EXCLUSIVE: 'Robo Signing' Settlement Hits a Snag

The much anticipated "robo signing" settlement between the big banks that may have improperly foreclosed on thousands of homes across the country and a consortium of state attorneys general has hit yet another snag, with people close to the process saying a deal may not be struck until next month, FOX Business has learned.

The snag stems in large part from the attorneys general group, led by Iowa AG Tom Miller, being unable to come up with a concrete settlement arrangement with the various banks under scrutiny, which includes JPMorgan (NYSE:JPM) and Bank of America (NYSE:BAC). The list of potential remedies includes fines, or some restitution to homeowners victimized by so-called robo signers where banks hired employees who basically rubber stamped foreclosure documents, thus denying homeowners who were delinquent on their mortgages proper review and due process.

The robo signing inquiry is controversial because the vast majority of the people who were evicted from their homes were also severely delinquent on their loans; the banks merely failed to follow proper legal proceedings in evicting them because of the massive number of mortgage payment delinquencies in recent years following the 2007-2008 housing crisis.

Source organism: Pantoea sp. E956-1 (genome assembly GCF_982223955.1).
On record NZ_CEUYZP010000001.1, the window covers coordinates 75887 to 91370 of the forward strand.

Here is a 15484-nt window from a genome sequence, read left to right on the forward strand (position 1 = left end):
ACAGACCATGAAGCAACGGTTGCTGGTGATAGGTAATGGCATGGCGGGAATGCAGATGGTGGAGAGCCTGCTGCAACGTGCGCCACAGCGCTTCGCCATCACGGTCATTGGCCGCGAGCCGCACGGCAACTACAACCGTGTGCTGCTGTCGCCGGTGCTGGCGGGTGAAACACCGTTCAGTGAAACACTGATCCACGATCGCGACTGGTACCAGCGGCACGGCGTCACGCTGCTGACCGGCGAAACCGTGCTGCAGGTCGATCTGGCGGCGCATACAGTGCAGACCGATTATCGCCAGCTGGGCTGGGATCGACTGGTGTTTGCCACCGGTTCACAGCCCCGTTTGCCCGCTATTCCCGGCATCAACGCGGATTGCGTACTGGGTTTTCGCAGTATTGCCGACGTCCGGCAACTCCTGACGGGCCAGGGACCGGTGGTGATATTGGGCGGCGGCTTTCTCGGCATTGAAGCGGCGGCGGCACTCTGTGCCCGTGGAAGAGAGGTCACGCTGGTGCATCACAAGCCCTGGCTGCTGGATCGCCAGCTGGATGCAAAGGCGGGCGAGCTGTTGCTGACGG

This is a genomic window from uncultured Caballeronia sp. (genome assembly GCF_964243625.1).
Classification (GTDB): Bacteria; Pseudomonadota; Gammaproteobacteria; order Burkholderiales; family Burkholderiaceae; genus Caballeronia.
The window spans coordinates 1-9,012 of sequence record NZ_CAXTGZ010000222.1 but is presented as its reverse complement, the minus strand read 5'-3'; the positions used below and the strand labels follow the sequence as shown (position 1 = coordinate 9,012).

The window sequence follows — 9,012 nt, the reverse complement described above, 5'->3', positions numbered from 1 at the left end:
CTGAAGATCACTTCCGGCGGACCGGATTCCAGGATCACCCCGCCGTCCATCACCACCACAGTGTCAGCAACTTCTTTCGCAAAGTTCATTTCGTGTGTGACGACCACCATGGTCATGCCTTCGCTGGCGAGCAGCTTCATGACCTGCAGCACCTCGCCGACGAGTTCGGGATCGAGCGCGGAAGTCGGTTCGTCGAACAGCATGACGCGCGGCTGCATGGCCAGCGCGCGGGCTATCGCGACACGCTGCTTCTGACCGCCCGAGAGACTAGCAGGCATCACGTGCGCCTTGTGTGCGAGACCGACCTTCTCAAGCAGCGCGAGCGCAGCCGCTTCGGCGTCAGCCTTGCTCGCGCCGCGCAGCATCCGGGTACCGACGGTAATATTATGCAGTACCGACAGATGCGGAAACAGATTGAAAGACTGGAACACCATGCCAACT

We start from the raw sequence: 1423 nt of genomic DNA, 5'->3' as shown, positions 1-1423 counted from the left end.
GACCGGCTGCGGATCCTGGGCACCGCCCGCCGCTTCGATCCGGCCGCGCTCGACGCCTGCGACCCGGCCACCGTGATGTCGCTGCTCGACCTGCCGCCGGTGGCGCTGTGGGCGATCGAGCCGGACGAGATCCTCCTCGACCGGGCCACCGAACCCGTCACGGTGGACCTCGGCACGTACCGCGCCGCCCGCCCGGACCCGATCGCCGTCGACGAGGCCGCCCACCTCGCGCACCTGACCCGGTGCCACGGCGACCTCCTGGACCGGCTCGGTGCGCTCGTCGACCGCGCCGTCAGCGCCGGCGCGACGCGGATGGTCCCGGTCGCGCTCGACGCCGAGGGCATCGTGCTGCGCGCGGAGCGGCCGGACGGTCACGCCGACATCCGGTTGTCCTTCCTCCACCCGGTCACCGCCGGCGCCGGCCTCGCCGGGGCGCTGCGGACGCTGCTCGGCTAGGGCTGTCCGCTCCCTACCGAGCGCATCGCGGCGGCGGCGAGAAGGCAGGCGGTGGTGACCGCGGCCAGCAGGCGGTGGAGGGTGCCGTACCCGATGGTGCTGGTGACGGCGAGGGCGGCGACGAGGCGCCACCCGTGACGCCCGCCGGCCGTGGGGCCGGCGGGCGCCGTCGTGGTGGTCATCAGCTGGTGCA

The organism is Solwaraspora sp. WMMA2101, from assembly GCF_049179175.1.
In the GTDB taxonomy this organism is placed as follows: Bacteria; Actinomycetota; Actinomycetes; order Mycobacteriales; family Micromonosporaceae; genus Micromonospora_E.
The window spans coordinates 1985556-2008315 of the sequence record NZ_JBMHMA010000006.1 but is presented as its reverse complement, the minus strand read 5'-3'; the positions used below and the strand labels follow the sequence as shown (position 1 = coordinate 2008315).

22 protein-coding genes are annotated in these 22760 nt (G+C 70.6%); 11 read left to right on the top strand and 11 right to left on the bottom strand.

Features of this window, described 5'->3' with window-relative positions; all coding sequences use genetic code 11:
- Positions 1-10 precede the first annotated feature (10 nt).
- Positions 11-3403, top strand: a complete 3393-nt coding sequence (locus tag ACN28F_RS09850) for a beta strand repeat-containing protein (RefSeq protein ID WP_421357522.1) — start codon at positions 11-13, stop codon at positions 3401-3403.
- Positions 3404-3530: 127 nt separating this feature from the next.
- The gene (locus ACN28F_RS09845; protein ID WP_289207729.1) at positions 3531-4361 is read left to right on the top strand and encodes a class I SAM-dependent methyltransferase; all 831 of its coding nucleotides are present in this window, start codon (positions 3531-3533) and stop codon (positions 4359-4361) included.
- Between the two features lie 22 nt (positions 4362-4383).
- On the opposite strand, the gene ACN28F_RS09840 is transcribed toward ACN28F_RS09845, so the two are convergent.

Still, by failing to follow the rules, many banks may have also violated the law, and the state AG probe has become the latest headache for the nation's large financial institutions following their near collapse and government bailout during the 2008 banking crisis.

People close to the inquiry also tell FOX Business that the state AGs are considering a "group settlement" with as many as six banks, another obstacle to a timely settlement. The banks may also be forced as part of a settlement to contribute to a fund where money would be funneled by individual state AGs to homeowners who were improperly foreclosed upon. That money would be used to allow these people to remain in their homes longer and to work out mortgage payment plans they can afford.

A spokesman for Miller declined to comment on the matter, but he wouldn't deny the delay in the settlement, or that the AGs are considering a group settlement as opposed to settling with each bank individually, as had initially been favored.